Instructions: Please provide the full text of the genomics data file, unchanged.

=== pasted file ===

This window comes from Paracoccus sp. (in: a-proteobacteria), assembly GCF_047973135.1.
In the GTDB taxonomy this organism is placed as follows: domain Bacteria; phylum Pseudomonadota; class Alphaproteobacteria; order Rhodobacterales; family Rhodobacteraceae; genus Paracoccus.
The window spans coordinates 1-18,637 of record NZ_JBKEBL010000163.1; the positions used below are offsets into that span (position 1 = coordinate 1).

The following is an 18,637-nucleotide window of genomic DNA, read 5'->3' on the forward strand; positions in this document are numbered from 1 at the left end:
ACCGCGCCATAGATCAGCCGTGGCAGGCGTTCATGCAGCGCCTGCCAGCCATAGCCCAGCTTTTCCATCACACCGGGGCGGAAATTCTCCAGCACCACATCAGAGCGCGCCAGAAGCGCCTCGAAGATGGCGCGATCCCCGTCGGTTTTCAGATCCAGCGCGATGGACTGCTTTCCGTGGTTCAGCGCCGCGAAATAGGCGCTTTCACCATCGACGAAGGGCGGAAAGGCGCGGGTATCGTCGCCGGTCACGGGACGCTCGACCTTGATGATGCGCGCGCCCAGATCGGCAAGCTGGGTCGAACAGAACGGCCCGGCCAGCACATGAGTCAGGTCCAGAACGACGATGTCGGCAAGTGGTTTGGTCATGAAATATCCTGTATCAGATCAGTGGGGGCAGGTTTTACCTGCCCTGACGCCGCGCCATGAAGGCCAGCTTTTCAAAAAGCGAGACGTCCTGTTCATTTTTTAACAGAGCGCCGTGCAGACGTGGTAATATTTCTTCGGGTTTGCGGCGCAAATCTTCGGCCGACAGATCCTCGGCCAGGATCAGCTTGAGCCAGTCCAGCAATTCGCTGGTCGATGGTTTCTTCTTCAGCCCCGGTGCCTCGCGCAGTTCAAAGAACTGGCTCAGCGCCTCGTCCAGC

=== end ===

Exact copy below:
This window comes from Paracoccus sp. (in: a-proteobacteria), assembly GCF_047973135.1.
In the GTDB taxonomy this organism is placed as follows: domain Bacteria; phylum Pseudomonadota; class Alphaproteobacteria; order Rhodobacterales; family Rhodobacteraceae; genus Paracoccus.
The window spans coordinates 1-18,637 of record NZ_JBKEBL010000163.1; the positions used below are offsets into that span (position 1 = coordinate 1).

The following is an 18,637-nucleotide window of genomic DNA, read 5'->3' on the forward strand; positions in this document are numbered from 1 at the left end:
ACCGCGCCATAGATCAGCCGTGGCAGGCGTTCATGCAGCGCCTGCCAGCCATAGCCCAGCTTTTCCATCACACCGGGGCGGAAATTCTCCAGCACCACATCAGAGCGCGCCAGAAGCGCCTCGAAGATGGCGCGATCCCCGTCGGTTTTCAGATCCAGCGCGATGGACTGCTTTCCGTGGTTCAGCGCCGCGAAATAGGCGCTTTCACCATCGACGAAGGGCGGAAAGGCGCGGGTATCGTCGCCGGTCACGGGACGCTCGACCTTGATGATGCGCGCGCCCAGATCGGCAAGCTGGGTCGAACAGAACGGCCCGGCCAGCACATGAGTCAGGTCCAGAACGACGATGTCGGCAAGTGGTTTGGTCATGAAATATCCTGTATCAGATCAGTGGGGGCAGGTTTTACCTGCCCTGACGCCGCGCCATGAAGGCCAGCTTTTCAAAAAGCGAGACGTCCTGTTCATTTTTTAACAGAGCGCCGTGCAGACGTGGTAATATTTCTTCGGGTTTGCGGCGCAAATCTTCGGCCGACAGATCCTCGGCCAGGATCAGCTTGAGCCAGTCCAGCAATTCGCTGGTCGATGGTTTCTTCTTCAGCCCCGGTGCCTCGCGCAGTTCAAAGAACTGGCTCAGCGCCTCGTCCAGC